Turning Spalted Wood

Turning Spalted Wood

Spalted wood is wood which has gained desirable coloration due to fungal growth.

Many turners are taking on the challenge of turning spalted wood and, without some knowledge and advice on the subject, this can be a very disappointing experience.

On the other hand a well-executed spalted turning can be a very attractive work of art with its diversity of color and variable patterns.

Types of fungal rot.

There are usually three types of fungus rot that can invade decaying wood and it’s the damaging brown and white rot that produce the softer punky wood that tears out so easily.

The less damaging soft rot will leave wood quite workable without impregnating the wood with some sort of resin, epoxy or glue.

Keep your tools sharp and use the right tool for the job.

When attempting to turn spalted wood you can minimize the tearout but keeping your tools extremely sharp as using slicing/shearing cuts as much as possible.

Fine light cuts are needed as you approach the final profile.

Hollow forms can be hollowed with scrapers or a boring bar using smaller tips.

Wider tips can be used very lightly to take out the bumps on the final inside profile.

Apply CA glue for spot treatment.

When within 1/8 inch of the final surface you may need to use a product that will support the fibers at the softer areas as manifested by small tear outs that cannot be eliminated by the tool.

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If some spot treatment is all that is needed then I use gap-filling CA glue with the accelerant.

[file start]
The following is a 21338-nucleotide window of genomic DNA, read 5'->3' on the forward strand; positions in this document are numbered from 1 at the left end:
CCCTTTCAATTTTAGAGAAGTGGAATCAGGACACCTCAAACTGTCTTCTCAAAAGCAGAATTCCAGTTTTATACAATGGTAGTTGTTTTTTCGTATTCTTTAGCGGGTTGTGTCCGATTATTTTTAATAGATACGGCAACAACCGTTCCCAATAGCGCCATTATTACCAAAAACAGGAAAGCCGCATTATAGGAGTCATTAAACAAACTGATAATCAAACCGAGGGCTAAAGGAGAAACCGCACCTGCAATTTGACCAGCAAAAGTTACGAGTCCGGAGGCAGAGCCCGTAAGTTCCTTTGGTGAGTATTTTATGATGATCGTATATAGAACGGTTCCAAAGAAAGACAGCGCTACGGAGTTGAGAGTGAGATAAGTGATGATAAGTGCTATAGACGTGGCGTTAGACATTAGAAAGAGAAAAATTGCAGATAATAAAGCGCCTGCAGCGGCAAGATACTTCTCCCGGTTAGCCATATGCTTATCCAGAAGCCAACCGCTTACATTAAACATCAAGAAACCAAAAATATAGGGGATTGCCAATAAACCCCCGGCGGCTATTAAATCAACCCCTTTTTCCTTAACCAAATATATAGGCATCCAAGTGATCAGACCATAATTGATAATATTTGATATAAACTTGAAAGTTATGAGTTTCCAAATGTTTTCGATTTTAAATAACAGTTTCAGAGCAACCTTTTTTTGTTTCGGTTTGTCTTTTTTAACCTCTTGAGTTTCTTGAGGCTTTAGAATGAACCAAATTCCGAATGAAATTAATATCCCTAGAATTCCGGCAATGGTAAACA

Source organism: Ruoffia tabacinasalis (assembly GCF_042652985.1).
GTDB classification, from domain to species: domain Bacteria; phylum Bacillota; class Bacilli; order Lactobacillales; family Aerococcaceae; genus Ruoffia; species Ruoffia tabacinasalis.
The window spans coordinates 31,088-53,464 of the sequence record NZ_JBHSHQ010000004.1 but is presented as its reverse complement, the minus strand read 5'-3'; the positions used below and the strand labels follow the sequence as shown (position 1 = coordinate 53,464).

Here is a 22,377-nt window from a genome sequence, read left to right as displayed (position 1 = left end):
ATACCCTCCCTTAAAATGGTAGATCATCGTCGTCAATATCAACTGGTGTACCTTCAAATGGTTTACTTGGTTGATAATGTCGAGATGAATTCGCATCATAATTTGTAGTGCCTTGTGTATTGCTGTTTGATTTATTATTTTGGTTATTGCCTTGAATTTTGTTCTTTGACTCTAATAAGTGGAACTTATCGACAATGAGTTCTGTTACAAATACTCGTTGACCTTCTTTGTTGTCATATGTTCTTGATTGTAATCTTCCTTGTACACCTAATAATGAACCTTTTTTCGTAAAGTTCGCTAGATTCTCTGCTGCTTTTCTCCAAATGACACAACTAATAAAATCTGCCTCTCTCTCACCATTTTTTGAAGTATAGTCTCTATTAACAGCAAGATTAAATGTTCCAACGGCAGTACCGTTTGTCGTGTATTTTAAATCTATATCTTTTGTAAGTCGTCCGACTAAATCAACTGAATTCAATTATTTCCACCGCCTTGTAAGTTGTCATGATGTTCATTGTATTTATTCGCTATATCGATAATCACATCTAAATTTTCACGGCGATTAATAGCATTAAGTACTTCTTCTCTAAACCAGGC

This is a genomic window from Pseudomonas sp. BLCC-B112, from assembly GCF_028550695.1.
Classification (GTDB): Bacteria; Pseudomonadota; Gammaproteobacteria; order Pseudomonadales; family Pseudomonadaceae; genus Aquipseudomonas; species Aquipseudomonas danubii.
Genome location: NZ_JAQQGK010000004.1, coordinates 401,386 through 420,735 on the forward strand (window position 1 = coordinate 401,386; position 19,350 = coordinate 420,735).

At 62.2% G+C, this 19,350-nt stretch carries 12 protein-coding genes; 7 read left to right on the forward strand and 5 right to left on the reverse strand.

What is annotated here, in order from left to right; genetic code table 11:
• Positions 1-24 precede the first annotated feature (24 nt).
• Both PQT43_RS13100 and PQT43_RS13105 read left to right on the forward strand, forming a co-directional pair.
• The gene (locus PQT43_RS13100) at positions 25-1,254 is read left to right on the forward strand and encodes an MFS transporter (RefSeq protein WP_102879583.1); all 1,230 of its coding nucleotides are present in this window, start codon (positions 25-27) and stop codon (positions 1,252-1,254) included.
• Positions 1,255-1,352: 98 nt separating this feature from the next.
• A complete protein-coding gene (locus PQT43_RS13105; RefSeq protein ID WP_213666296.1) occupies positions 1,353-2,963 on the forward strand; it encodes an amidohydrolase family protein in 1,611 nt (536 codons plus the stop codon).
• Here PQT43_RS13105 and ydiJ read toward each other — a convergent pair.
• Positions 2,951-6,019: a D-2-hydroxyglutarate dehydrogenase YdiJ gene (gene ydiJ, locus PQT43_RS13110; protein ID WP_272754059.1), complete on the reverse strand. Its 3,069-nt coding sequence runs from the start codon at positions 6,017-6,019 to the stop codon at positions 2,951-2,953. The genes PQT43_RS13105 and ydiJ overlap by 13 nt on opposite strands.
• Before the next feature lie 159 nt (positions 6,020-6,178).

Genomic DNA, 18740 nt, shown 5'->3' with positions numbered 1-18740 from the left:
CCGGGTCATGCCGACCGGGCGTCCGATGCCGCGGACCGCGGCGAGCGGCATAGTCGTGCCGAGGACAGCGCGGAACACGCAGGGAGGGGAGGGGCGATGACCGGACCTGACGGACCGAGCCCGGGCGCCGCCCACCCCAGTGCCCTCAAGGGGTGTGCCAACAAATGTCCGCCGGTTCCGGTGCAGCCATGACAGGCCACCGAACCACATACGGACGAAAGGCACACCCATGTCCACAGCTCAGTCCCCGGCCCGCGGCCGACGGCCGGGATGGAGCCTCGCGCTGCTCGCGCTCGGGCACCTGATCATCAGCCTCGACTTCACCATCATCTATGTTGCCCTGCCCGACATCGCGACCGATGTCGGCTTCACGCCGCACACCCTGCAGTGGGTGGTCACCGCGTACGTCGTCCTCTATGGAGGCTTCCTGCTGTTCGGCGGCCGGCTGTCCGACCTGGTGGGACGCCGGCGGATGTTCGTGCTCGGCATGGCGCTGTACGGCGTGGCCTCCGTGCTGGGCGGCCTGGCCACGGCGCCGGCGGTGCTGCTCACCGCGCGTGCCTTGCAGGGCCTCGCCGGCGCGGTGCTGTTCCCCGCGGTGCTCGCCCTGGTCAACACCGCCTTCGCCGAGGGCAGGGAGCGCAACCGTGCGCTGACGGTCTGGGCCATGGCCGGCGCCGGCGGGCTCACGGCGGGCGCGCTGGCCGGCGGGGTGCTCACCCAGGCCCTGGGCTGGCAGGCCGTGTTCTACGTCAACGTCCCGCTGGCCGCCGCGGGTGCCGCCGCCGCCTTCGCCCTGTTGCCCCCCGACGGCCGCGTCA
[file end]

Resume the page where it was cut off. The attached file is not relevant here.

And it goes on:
Caution must be used when turning the lathe back on. If the CA glue is not completely cured it can spray.

I have also use white carpenter’s glue diluted with some water.

You may wish to experiment long before you get within 1/8 ” of your finished profile.

Apply epoxy for heavier treatment.

If the piece needs more than just a spot treatment then a product I have successfully used is Polyall 2000.

This is a two-part epoxy, the consistency of water that when mixed together cures in approximately one minute and soaks into the wood approximately 1/16″.

You then turn down the 1/16″ and reapply. Then turn down again with out cutting through fortified layer.

I usually reapply a third coating prior to sanding to ensure soft spots are protected from the sanding process.

You can apply the product with home made “brushes” made of small strips of cloth attached to a heavy wire.

Use latex gloves and dust mask when applying and sanding this product.

Dealing with voids and bark inclusions.

Now a word about voids and bark inclusions.

Some hate them others love them.

Those who love them incorporate them into the design of the form.

As long as the voids and bark inclusions do not create a tension in the aesthetic balance of the object. they can be quite attractive.

Tear-outs in bark inclusions can be filled with a paste made of white glue and walnut sanding dust.

There is no doubt that dealing with these features adds a new level of risk to the process as they are reveled in the turning process.

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For the risk taker this is is not a show stopper.

Finish the piece as you would any other turning.

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